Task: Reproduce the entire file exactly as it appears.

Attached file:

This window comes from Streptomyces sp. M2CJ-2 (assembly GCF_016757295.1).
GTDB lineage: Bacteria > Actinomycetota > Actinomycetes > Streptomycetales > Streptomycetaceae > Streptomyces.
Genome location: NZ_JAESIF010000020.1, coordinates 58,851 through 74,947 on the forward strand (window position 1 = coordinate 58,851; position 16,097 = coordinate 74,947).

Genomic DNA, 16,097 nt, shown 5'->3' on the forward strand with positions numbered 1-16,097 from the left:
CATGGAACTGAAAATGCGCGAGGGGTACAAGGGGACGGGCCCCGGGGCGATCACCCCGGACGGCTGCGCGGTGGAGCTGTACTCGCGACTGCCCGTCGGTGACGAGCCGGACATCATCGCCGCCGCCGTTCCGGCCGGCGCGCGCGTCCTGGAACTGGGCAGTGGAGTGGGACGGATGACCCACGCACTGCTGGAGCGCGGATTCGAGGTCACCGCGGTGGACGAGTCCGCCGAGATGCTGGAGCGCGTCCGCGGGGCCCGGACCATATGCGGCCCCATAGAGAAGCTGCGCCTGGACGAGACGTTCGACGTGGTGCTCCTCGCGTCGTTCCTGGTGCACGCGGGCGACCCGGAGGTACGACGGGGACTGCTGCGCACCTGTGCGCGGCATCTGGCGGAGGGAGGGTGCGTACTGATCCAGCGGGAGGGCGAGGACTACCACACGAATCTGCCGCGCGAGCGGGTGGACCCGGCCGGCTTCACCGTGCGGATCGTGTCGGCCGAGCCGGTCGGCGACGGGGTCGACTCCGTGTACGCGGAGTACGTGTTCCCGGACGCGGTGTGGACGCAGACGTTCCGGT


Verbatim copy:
This window comes from Streptomyces sp. M2CJ-2 (assembly GCF_016757295.1).
GTDB lineage: Bacteria > Actinomycetota > Actinomycetes > Streptomycetales > Streptomycetaceae > Streptomyces.
Genome location: NZ_JAESIF010000020.1, coordinates 58,851 through 74,947 on the forward strand (window position 1 = coordinate 58,851; position 16,097 = coordinate 74,947).

Genomic DNA, 16,097 nt, shown 5'->3' on the forward strand with positions numbered 1-16,097 from the left:
CATGGAACTGAAAATGCGCGAGGGGTACAAGGGGACGGGCCCCGGGGCGATCACCCCGGACGGCTGCGCGGTGGAGCTGTACTCGCGACTGCCCGTCGGTGACGAGCCGGACATCATCGCCGCCGCCGTTCCGGCCGGCGCGCGCGTCCTGGAACTGGGCAGTGGAGTGGGACGGATGACCCACGCACTGCTGGAGCGCGGATTCGAGGTCACCGCGGTGGACGAGTCCGCCGAGATGCTGGAGCGCGTCCGCGGGGCCCGGACCATATGCGGCCCCATAGAGAAGCTGCGCCTGGACGAGACGTTCGACGTGGTGCTCCTCGCGTCGTTCCTGGTGCACGCGGGCGACCCGGAGGTACGACGGGGACTGCTGCGCACCTGTGCGCGGCATCTGGCGGAGGGAGGGTGCGTACTGATCCAGCGGGAGGGCGAGGACTACCACACGAATCTGCCGCGCGAGCGGGTGGACCCGGCCGGCTTCACCGTGCGGATCGTGTCGGCCGAGCCGGTCGGCGACGGGGTCGACTCCGTGTACGCGGAGTACGTGTTCCCGGACGCGGTGTGGACGCAGACGTTCCGGT